In addition to his activities on behalf of Global, the defendant also entered into a series of romantic relationships with six women between 1977 and 1998. During these relationships, the defendant frequently misrepresented himself as a wealthy businessman and promised to marry several of the women. The defendant also requested various advances of both cash and property from these women, usually justifying these requests by explaining that he was temporarily unable to access his assets. In total, these six women suffered losses of almost $250,000 through their relationships with the defendant.
The defendant was charged with various crimes arising from the conduct of both his business and personal affairs, including mail fraud, engaging in a prohibited financial transaction, wire fraud, and failing to file income tax returns. On February 11, 1999, the defendant was convicted by a jury on all counts. In calculating the defendant's sentence, the district court increased the offense level applicable to the defendant's crimes under both U.S.S.G. sec. 3A1.1 for the vulnerability of his victims and U.S.S.G. sec. 3B1.3 for an abuse of trust. The defendant was then sentenced to a total of seventy-one months in prison and a $6,000 fine, as well as a five-year term of supervised release. The defendant now appeals
The defendant challenges both his convictions and sentence, arguing that the evidence presented at trial was insufficient to support a finding that he committed fraud in his activities on behalf of Global and during his relationships with the six women who testified at trial. In addition, the defendant contends that the district court erred in refusing to grant his post-trial motion for a new trial, and in departing upward on his sentence based on the district court's conclusion that he defrauded vulnerable victims and that he abused a position of trust. We address each of the defendant's claims in turn.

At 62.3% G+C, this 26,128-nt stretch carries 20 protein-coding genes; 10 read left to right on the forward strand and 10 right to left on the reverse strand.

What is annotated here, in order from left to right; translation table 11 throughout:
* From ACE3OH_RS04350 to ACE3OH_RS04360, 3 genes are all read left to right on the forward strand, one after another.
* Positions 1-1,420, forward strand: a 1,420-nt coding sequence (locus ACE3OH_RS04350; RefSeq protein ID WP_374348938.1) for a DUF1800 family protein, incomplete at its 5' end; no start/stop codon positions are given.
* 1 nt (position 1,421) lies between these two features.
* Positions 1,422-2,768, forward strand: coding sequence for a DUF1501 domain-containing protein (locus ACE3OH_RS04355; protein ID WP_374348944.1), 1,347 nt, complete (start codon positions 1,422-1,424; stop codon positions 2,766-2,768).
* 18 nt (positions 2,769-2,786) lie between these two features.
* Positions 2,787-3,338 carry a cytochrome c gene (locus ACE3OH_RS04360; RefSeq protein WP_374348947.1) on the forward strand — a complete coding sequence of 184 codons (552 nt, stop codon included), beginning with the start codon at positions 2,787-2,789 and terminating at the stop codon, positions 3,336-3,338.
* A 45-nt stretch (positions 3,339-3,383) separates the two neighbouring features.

The defendant's challenge to the sufficiency of the evidence centers on his convictions for wire fraud and mail fraud. In order to find the defendant guilty of these crimes, the jury had to determine that the defendant engaged in his alleged schemes with an "intent to defraud." See United States v. Montani, 204 F.3d 761, 769 (7th Cir. 2000) (mail fraud); United States v. O'Brien, 119 F.3d 523, 532 (7th Cir. 1997) (wire fraud). An "intent to defraud" means that the defendant "act [ed] willfully and with specific intent to deceive or cheat, usually for the purpose of getting financial gain for [himself] or causing financial loss to another." United States v. Moede, 48 F.3d 238, 241 (7th Cir. 1995). However, " [b]ecause direct evidence of a defendant's fraudulent intent is typically not available, specific intent to defraud may be established by circumstantial evidence and by inferences drawn from examining the scheme itself which demonstrate that the scheme was reasonably calculated to deceive persons of ordinary prudence and comprehension." United States v. LeDonne, 21 F.3d 1418, 1426 (7th Cir. 1994). In evaluating the defendant's sufficiency of the evidence claim, " [w]e consider the evidence in the light most favorable to the prosecution, making all reasonable inferences in its favor, and affirm the conviction so long as any rational trier of fact could have found the defendant to have committed the essential elements of the crime." United States v. Masten, 170 F.3d 790, 794 (7th Cir. 1999) (citing Jackson v. Virginia, 443 U.S. 307, 319 (1979)).